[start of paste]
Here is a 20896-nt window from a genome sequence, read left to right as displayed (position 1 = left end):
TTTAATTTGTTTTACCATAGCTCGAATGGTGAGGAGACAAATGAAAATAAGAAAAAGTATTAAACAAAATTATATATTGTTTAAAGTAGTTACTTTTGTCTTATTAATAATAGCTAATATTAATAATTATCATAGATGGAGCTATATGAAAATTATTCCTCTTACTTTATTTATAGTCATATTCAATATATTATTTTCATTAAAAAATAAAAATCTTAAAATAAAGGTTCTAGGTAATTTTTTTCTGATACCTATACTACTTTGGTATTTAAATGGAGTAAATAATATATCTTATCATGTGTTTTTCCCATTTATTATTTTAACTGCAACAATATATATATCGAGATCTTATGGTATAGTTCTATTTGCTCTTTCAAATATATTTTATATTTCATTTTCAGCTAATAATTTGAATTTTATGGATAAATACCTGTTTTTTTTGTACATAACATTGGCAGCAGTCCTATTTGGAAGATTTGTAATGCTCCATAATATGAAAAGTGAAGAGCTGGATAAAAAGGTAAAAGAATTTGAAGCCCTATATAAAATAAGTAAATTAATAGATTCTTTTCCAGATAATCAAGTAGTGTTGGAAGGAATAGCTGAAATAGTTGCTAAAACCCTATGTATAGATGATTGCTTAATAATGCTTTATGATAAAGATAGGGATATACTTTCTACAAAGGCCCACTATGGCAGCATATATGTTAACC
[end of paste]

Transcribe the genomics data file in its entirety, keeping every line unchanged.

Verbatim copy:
Here is a 20896-nt window from a genome sequence, read left to right as displayed (position 1 = left end):
TTTAATTTGTTTTACCATAGCTCGAATGGTGAGGAGACAAATGAAAATAAGAAAAAGTATTAAACAAAATTATATATTGTTTAAAGTAGTTACTTTTGTCTTATTAATAATAGCTAATATTAATAATTATCATAGATGGAGCTATATGAAAATTATTCCTCTTACTTTATTTATAGTCATATTCAATATATTATTTTCATTAAAAAATAAAAATCTTAAAATAAAGGTTCTAGGTAATTTTTTTCTGATACCTATACTACTTTGGTATTTAAATGGAGTAAATAATATATCTTATCATGTGTTTTTCCCATTTATTATTTTAACTGCAACAATATATATATCGAGATCTTATGGTATAGTTCTATTTGCTCTTTCAAATATATTTTATATTTCATTTTCAGCTAATAATTTGAATTTTATGGATAAATACCTGTTTTTTTTGTACATAACATTGGCAGCAGTCCTATTTGGAAGATTTGTAATGCTCCATAATATGAAAAGTGAAGAGCTGGATAAAAAGGTAAAAGAATTTGAAGCCCTATATAAAATAAGTAAATTAATAGATTCTTTTCCAGATAATCAAGTAGTGTTGGAAGGAATAGCTGAAATAGTTGCTAAAACCCTATGTATAGATGATTGCTTAATAATGCTTTATGATAAAGATAGGGATATACTTTCTACAAAGGCCCACTATGGCAGCATATATGTTAACC